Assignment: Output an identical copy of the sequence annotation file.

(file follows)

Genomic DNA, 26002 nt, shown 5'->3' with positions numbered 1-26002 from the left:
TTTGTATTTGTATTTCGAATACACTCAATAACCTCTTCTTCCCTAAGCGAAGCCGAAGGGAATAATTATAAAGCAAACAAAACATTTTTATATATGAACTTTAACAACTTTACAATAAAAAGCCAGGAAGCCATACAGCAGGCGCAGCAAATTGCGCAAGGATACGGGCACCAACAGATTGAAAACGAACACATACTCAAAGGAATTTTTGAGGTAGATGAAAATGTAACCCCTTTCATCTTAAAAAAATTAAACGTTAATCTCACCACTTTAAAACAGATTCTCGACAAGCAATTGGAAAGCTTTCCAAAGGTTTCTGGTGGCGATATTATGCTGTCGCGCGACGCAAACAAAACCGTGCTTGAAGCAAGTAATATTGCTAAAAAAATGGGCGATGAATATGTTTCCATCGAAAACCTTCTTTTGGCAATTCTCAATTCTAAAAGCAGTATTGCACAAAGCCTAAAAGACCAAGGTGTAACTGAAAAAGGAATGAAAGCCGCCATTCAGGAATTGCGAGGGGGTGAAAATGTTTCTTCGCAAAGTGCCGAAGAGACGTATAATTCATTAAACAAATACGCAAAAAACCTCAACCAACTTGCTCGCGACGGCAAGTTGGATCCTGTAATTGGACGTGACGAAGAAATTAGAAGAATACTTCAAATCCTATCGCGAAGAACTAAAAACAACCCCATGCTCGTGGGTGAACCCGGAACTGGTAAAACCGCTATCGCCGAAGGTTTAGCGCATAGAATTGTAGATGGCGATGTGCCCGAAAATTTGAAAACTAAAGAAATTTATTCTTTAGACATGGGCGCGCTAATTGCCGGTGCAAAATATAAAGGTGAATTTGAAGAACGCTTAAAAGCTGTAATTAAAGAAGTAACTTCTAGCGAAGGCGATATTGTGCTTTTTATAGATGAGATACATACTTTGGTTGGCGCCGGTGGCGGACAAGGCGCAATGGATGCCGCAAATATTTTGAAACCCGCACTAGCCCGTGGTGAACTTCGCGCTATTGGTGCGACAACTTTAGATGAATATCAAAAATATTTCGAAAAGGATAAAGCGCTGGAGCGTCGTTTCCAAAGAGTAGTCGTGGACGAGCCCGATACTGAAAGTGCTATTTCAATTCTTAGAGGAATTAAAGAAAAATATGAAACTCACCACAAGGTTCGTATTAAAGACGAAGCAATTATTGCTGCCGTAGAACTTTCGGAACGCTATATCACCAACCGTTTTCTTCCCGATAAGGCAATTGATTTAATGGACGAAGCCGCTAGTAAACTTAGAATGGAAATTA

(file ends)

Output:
Genomic DNA, 26002 nt, shown 5'->3' with positions numbered 1-26002 from the left:
TTTGTATTTGTATTTCGAATACACTCAATAACCTCTTCTTCCCTAAGCGAAGCCGAAGGGAATAATTATAAAGCAAACAAAACATTTTTATATATGAACTTTAACAACTTTACAATAAAAAGCCAGGAAGCCATACAGCAGGCGCAGCAAATTGCGCAAGGATACGGGCACCAACAGATTGAAAACGAACACATACTCAAAGGAATTTTTGAGGTAGATGAAAATGTAACCCCTTTCATCTTAAAAAAATTAAACGTTAATCTCACCACTTTAAAACAGATTCTCGACAAGCAATTGGAAAGCTTTCCAAAGGTTTCTGGTGGCGATATTATGCTGTCGCGCGACGCAAACAAAACCGTGCTTGAAGCAAGTAATATTGCTAAAAAAATGGGCGATGAATATGTTTCCATCGAAAACCTTCTTTTGGCAATTCTCAATTCTAAAAGCAGTATTGCACAAAGCCTAAAAGACCAAGGTGTAACTGAAAAAGGAATGAAAGCCGCCATTCAGGAATTGCGAGGGGGTGAAAATGTTTCTTCGCAAAGTGCCGAAGAGACGTATAATTCATTAAACAAATACGCAAAAAACCTCAACCAACTTGCTCGCGACGGCAAGTTGGATCCTGTAATTGGACGTGACGAAGAAATTAGAAGAATACTTCAAATCCTATCGCGAAGAACTAAAAACAACCCCATGCTCGTGGGTGAACCCGGAACTGGTAAAACCGCTATCGCCGAAGGTTTAGCGCATAGAATTGTAGATGGCGATGTGCCCGAAAATTTGAAAACTAAAGAAATTTATTCTTTAGACATGGGCGCGCTAATTGCCGGTGCAAAATATAAAGGTGAATTTGAAGAACGCTTAAAAGCTGTAATTAAAGAAGTAACTTCTAGCGAAGGCGATATTGTGCTTTTTATAGATGAGATACATACTTTGGTTGGCGCCGGTGGCGGACAAGGCGCAATGGATGCCGCAAATATTTTGAAACCCGCACTAGCCCGTGGTGAACTTCGCGCTATTGGTGCGACAACTTTAGATGAATATCAAAAATATTTCGAAAAGGATAAAGCGCTGGAGCGTCGTTTCCAAAGAGTAGTCGTGGACGAGCCCGATACTGAAAGTGCTATTTCAATTCTTAGAGGAATTAAAGAAAAATATGAAACTCACCACAAGGTTCGTATTAAAGACGAAGCAATTATTGCTGCCGTAGAACTTTCGGAACGCTATATCACCAACCGTTTTCTTCCCGATAAGGCAATTGATTTAATGGACGAAGCCGCTAGTAAACTTAGAATGGAAATTA